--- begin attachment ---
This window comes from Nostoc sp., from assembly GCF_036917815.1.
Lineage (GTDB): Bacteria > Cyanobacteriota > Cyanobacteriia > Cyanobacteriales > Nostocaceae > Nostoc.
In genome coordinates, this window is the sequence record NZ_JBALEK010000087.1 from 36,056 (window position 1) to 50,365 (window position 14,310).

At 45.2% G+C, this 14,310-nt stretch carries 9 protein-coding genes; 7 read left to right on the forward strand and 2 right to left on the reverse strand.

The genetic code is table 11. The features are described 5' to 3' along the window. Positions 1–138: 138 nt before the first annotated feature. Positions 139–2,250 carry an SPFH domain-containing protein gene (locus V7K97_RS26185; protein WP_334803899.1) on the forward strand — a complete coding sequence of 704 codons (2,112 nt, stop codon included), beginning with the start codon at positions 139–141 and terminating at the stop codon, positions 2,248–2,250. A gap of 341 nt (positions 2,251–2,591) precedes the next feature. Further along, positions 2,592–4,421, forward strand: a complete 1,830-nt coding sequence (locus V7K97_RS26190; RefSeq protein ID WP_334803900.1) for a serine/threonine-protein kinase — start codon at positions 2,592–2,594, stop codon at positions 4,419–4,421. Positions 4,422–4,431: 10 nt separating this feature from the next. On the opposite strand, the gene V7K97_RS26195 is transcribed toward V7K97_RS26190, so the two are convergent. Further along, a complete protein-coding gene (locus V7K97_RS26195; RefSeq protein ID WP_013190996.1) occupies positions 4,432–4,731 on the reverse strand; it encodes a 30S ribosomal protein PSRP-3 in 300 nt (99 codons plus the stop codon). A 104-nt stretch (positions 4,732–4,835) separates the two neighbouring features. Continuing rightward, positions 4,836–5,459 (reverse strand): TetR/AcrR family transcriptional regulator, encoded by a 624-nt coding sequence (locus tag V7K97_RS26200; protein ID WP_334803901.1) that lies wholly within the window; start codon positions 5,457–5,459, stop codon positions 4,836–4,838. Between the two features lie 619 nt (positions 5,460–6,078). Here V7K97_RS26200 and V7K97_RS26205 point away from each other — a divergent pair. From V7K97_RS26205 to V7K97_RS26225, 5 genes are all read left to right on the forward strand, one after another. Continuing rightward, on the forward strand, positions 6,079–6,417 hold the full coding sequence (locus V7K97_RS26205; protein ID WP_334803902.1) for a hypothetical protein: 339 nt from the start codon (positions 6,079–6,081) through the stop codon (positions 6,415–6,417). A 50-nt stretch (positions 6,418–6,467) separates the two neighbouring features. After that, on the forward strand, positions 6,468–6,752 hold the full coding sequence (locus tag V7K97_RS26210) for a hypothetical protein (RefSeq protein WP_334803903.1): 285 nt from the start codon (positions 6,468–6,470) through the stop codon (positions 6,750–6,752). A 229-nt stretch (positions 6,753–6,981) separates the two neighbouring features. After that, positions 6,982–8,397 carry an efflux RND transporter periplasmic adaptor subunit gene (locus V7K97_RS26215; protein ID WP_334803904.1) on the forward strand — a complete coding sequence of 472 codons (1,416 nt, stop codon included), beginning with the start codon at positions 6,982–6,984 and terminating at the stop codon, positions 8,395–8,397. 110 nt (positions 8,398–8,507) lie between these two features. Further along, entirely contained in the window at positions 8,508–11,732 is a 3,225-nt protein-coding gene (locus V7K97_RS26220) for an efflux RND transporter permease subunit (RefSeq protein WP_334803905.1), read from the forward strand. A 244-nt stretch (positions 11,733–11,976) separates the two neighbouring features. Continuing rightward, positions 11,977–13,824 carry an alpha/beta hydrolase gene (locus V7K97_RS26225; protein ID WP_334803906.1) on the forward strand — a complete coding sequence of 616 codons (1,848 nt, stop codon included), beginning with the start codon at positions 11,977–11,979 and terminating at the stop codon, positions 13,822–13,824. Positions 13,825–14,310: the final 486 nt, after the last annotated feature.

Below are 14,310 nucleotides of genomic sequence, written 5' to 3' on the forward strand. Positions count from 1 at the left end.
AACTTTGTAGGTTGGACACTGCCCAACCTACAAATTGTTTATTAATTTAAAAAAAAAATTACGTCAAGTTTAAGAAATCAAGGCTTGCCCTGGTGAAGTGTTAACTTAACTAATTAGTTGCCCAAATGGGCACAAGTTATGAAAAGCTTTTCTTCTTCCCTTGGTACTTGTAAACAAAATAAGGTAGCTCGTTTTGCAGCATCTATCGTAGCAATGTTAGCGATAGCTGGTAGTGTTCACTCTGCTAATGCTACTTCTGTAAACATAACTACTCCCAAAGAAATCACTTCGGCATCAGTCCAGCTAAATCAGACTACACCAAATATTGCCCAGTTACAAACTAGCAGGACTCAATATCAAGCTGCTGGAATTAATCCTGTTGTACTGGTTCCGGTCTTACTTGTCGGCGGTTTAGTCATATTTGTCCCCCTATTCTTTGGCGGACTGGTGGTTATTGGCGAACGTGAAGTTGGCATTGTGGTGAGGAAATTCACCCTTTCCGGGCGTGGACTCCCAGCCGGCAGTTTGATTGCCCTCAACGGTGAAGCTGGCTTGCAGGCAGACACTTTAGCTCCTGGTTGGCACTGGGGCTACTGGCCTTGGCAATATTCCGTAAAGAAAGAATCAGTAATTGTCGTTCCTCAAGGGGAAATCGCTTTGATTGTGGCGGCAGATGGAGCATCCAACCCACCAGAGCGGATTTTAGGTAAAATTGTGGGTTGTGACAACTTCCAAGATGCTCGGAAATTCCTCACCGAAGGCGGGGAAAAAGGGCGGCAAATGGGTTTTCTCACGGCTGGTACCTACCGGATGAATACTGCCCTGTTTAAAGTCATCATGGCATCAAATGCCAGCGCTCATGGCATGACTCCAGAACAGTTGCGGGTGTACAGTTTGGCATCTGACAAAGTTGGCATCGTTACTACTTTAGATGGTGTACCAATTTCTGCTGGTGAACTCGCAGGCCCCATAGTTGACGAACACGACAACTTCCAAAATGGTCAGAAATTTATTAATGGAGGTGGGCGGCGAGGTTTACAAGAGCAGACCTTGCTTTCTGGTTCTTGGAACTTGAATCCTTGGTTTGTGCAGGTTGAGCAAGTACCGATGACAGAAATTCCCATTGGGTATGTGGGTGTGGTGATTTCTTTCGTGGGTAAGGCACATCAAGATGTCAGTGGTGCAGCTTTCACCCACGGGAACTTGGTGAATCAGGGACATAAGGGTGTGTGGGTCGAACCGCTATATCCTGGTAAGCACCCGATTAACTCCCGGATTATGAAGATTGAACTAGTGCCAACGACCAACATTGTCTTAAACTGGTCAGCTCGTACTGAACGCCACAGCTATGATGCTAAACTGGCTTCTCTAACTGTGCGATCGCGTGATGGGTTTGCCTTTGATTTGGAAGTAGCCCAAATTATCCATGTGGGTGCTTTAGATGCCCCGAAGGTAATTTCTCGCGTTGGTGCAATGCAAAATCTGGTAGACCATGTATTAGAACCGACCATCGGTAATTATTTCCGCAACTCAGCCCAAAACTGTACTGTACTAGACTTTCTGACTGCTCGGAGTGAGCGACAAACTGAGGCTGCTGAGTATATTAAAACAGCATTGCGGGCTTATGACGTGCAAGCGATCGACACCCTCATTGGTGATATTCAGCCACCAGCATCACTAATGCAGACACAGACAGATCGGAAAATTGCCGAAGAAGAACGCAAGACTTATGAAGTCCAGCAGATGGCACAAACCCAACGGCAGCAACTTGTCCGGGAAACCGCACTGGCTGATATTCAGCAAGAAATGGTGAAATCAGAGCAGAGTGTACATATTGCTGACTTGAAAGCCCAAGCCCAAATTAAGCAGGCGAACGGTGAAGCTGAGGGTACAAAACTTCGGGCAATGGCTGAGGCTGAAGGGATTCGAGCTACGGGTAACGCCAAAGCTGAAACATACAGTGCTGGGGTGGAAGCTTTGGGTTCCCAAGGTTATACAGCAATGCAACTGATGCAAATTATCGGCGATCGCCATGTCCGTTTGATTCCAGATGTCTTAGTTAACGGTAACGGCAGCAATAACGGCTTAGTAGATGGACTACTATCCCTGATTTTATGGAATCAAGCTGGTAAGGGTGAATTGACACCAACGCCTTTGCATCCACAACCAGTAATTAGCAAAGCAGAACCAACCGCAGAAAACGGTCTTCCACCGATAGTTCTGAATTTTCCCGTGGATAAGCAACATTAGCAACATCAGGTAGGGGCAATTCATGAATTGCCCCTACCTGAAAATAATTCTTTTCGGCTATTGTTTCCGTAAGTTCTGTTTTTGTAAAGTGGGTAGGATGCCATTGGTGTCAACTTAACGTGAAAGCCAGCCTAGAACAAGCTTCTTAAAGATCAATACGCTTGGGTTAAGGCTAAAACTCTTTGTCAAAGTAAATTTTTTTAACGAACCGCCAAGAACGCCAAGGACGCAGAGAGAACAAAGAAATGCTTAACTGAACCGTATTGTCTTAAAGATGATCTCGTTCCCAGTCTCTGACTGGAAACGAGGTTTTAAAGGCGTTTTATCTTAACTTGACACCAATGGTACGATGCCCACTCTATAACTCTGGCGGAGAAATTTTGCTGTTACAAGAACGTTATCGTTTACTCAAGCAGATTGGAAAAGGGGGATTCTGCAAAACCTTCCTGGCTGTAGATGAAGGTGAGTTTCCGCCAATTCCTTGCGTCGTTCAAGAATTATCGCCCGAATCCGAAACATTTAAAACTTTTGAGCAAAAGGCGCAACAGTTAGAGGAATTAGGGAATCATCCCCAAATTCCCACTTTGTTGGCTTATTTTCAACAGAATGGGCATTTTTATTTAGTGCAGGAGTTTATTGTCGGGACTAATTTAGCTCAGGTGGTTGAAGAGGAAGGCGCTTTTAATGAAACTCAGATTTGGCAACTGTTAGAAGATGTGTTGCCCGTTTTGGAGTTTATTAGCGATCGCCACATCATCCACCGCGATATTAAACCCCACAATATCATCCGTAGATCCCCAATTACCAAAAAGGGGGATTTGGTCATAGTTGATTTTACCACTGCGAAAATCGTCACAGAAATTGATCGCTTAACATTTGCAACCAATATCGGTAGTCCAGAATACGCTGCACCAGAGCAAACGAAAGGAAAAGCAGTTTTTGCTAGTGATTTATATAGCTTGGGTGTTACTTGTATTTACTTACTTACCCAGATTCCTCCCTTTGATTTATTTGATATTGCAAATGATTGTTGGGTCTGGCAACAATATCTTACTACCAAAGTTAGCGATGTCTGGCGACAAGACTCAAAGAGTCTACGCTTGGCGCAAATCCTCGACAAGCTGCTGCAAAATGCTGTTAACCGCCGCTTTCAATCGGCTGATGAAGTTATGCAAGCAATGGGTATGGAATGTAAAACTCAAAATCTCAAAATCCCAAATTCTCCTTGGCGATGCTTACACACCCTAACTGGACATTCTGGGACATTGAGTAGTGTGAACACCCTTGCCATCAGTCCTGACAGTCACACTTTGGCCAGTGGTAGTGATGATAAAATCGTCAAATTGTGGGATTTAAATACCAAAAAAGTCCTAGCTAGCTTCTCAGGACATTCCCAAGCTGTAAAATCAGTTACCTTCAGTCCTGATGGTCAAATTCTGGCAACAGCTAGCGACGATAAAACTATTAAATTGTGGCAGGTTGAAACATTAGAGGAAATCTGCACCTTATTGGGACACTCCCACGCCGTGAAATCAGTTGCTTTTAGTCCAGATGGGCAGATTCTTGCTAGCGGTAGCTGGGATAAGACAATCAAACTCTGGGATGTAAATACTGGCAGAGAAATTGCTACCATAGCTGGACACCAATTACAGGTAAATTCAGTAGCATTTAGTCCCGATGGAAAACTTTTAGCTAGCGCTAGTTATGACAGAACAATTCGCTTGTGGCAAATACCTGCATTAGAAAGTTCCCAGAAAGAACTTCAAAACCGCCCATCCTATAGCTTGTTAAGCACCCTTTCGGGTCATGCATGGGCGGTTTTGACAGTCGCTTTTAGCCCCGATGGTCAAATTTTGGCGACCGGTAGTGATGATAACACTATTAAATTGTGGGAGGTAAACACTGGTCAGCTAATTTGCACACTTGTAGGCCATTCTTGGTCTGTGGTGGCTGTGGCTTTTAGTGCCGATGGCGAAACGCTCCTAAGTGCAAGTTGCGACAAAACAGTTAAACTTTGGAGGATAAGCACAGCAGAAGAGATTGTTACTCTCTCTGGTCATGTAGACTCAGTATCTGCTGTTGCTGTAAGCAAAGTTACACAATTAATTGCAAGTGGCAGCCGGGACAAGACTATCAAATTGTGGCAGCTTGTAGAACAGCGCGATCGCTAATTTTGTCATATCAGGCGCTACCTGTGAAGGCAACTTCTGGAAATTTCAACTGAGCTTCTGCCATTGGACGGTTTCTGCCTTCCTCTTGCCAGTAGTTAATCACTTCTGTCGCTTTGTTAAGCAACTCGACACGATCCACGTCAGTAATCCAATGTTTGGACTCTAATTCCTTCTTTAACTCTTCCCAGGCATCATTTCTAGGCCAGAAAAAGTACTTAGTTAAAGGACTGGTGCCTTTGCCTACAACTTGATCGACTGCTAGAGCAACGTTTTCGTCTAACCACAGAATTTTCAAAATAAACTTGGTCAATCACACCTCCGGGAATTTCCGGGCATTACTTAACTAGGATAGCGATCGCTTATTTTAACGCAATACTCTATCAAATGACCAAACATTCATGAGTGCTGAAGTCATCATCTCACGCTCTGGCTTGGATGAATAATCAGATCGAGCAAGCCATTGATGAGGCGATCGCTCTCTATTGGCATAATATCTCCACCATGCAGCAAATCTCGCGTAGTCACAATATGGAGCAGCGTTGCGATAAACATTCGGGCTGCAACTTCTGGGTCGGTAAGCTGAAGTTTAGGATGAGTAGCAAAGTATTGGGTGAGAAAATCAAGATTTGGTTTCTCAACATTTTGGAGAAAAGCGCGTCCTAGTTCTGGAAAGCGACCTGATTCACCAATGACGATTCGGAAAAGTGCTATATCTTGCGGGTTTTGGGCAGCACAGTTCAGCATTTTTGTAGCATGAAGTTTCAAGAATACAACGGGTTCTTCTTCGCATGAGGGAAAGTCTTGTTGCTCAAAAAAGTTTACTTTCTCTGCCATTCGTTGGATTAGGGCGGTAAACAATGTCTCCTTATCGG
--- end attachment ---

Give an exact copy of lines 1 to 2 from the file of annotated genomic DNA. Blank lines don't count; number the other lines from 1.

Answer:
This window comes from Nostoc sp., from assembly GCF_036917815.1.
Lineage (GTDB): Bacteria > Cyanobacteriota > Cyanobacteriia > Cyanobacteriales > Nostocaceae > Nostoc.